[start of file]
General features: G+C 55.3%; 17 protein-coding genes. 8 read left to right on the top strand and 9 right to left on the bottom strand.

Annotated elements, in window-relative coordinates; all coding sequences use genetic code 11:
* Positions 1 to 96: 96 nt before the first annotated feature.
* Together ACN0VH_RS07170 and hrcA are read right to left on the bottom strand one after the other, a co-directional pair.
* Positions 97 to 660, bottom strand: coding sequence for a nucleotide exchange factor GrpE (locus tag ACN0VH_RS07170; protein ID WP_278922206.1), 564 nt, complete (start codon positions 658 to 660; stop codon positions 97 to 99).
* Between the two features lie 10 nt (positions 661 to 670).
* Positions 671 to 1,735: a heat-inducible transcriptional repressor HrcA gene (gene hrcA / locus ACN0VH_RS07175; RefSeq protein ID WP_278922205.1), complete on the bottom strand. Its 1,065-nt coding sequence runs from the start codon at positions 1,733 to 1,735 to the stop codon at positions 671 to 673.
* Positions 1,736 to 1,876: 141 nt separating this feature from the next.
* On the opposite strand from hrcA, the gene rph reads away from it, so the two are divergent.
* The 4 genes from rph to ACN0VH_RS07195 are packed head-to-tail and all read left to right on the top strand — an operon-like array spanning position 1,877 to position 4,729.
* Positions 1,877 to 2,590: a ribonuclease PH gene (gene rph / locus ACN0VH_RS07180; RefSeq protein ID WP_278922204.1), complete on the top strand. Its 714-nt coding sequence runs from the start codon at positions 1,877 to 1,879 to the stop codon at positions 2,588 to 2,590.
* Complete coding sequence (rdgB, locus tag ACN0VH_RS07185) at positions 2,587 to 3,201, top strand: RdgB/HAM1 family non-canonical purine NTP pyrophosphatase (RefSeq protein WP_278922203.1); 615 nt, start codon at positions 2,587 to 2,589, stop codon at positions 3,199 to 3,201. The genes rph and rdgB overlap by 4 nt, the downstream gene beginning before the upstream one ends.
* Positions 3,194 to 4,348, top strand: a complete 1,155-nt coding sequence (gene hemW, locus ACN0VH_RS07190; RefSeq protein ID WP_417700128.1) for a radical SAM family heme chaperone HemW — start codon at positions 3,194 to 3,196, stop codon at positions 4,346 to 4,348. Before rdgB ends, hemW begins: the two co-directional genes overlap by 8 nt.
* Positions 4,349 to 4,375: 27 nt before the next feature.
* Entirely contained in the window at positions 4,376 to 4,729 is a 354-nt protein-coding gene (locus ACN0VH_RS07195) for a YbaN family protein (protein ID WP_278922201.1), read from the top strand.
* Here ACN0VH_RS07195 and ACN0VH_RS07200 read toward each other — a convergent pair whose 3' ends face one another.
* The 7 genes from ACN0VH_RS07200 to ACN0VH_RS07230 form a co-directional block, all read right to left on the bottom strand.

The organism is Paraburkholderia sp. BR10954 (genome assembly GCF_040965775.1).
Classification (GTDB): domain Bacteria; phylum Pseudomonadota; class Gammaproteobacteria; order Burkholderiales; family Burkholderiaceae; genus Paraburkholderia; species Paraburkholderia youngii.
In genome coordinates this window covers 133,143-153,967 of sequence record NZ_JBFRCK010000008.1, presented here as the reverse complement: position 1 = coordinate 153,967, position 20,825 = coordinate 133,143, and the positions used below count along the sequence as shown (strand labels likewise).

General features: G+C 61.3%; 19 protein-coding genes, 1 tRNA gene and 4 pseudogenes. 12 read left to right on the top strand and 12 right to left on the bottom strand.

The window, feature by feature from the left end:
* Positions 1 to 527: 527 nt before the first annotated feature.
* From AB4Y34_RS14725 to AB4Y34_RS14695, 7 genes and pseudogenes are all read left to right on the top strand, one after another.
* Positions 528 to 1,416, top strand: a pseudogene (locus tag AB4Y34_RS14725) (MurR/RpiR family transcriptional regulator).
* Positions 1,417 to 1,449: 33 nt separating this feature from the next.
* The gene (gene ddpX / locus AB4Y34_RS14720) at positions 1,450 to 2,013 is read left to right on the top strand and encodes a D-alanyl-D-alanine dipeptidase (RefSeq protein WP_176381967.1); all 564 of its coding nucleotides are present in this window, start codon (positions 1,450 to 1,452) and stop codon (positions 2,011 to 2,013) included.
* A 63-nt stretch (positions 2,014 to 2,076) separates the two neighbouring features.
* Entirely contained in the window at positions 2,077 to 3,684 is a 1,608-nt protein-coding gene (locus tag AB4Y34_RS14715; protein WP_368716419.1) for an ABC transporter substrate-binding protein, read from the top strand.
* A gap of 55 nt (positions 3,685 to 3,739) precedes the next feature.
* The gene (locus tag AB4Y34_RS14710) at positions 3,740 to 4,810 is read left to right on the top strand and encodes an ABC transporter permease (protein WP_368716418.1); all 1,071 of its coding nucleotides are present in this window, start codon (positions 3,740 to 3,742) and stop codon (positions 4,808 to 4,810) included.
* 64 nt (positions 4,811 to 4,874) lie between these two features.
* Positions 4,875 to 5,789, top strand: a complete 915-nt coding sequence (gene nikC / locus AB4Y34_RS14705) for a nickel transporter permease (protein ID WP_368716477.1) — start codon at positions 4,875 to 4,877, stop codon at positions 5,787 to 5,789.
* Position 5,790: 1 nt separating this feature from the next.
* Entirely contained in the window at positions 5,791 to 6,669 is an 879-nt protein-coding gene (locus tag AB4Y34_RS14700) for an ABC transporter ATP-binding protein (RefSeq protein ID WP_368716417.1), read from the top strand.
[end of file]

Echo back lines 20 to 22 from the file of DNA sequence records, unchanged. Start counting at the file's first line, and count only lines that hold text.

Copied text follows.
In genome coordinates this window covers 133,143-153,967 of sequence record NZ_JBFRCK010000008.1, presented here as the reverse complement: position 1 = coordinate 153,967, position 20,825 = coordinate 133,143, and the positions used below count along the sequence as shown (strand labels likewise).

General features: G+C 61.3%; 19 protein-coding genes, 1 tRNA gene and 4 pseudogenes. 12 read left to right on the top strand and 12 right to left on the bottom strand.

The window, feature by feature from the left end: